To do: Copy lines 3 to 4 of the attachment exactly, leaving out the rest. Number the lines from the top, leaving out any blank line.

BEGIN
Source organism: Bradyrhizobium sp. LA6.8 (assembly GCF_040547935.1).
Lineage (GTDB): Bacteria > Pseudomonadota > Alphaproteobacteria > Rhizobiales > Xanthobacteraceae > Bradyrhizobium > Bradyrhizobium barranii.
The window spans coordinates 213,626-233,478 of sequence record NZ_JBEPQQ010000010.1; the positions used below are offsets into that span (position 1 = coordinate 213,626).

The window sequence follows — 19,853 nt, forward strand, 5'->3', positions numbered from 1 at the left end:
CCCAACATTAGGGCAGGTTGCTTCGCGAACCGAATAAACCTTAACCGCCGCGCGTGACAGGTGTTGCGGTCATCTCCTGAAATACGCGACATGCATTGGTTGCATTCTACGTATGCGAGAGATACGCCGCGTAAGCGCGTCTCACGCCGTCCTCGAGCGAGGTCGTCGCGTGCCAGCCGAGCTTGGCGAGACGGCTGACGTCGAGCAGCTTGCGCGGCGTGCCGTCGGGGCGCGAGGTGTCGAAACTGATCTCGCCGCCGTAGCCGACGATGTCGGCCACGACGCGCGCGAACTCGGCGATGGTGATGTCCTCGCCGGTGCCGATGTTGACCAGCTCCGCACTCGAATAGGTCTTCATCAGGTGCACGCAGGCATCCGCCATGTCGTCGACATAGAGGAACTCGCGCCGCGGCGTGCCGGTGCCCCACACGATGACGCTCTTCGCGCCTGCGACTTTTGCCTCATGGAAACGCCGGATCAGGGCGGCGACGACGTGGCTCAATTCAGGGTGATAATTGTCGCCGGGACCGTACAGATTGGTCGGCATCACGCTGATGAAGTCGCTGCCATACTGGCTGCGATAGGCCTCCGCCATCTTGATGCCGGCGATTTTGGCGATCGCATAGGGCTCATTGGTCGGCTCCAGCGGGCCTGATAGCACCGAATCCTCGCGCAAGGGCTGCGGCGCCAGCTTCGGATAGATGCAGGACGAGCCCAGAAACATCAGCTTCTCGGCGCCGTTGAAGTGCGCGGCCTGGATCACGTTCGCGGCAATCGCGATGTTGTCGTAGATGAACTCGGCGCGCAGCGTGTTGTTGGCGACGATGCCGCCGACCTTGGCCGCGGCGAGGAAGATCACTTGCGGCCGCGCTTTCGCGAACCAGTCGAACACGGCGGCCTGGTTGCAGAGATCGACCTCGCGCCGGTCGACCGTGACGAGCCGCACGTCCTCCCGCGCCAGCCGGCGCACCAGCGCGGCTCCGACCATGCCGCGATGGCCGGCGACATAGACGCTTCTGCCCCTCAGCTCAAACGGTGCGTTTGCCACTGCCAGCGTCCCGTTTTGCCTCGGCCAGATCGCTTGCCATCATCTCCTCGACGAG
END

The window spans coordinates 213,626-233,478 of sequence record NZ_JBEPQQ010000010.1; the positions used below are offsets into that span (position 1 = coordinate 213,626).

The window sequence follows — 19,853 nt, forward strand, 5'->3', positions numbered from 1 at the left end: